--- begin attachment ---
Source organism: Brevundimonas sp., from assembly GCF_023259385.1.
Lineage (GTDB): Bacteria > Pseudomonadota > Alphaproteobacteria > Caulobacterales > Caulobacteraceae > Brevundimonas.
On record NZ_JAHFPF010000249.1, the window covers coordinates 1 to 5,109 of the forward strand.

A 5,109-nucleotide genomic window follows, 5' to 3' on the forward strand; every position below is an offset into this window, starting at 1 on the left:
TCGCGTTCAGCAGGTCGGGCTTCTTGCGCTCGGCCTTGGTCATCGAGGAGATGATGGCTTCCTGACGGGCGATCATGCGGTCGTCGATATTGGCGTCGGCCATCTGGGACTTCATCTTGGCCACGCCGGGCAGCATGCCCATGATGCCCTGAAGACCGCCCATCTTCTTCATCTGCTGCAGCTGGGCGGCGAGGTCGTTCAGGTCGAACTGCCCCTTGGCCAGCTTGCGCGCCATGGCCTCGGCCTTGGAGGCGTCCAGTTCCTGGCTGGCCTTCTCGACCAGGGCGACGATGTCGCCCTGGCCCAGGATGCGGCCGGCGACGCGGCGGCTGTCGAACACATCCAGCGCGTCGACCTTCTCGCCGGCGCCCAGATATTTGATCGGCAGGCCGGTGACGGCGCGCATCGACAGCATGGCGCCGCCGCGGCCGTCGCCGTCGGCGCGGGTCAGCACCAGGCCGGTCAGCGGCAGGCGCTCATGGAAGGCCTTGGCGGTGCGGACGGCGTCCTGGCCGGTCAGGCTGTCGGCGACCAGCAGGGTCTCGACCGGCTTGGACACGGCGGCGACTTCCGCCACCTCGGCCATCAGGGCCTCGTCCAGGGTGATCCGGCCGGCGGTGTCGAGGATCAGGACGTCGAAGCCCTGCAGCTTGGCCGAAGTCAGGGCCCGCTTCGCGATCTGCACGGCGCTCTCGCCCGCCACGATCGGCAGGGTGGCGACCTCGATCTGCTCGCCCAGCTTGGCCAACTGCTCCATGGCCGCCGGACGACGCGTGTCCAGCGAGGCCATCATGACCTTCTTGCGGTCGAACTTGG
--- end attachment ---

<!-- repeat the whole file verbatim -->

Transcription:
Source organism: Brevundimonas sp., from assembly GCF_023259385.1.
Lineage (GTDB): Bacteria > Pseudomonadota > Alphaproteobacteria > Caulobacterales > Caulobacteraceae > Brevundimonas.
On record NZ_JAHFPF010000249.1, the window covers coordinates 1 to 5,109 of the forward strand.

A 5,109-nucleotide genomic window follows, 5' to 3' on the forward strand; every position below is an offset into this window, starting at 1 on the left:
TCGCGTTCAGCAGGTCGGGCTTCTTGCGCTCGGCCTTGGTCATCGAGGAGATGATGGCTTCCTGACGGGCGATCATGCGGTCGTCGATATTGGCGTCGGCCATCTGGGACTTCATCTTGGCCACGCCGGGCAGCATGCCCATGATGCCCTGAAGACCGCCCATCTTCTTCATCTGCTGCAGCTGGGCGGCGAGGTCGTTCAGGTCGAACTGCCCCTTGGCCAGCTTGCGCGCCATGGCCTCGGCCTTGGAGGCGTCCAGTTCCTGGCTGGCCTTCTCGACCAGGGCGACGATGTCGCCCTGGCCCAGGATGCGGCCGGCGACGCGGCGGCTGTCGAACACATCCAGCGCGTCGACCTTCTCGCCGGCGCCCAGATATTTGATCGGCAGGCCGGTGACGGCGCGCATCGACAGCATGGCGCCGCCGCGGCCGTCGCCGTCGGCGCGGGTCAGCACCAGGCCGGTCAGCGGCAGGCGCTCATGGAAGGCCTTGGCGGTGCGGACGGCGTCCTGGCCGGTCAGGCTGTCGGCGACCAGCAGGGTCTCGACCGGCTTGGACACGGCGGCGACTTCCGCCACCTCGGCCATCAGGGCCTCGTCCAGGGTGATCCGGCCGGCGGTGTCGAGGATCAGGACGTCGAAGCCCTGCAGCTTGGCCGAAGTCAGGGCCCGCTTCGCGATCTGCACGGCGCTCTCGCCCGCCACGATCGGCAGGGTGGCGACCTCGATCTGCTCGCCCAGCTTGGCCAACTGCTCCATGGCCGCCGGACGACGCGTGTCCAGCGAGGCCATCATGACCTTCTTGCGGTCGAACTTGG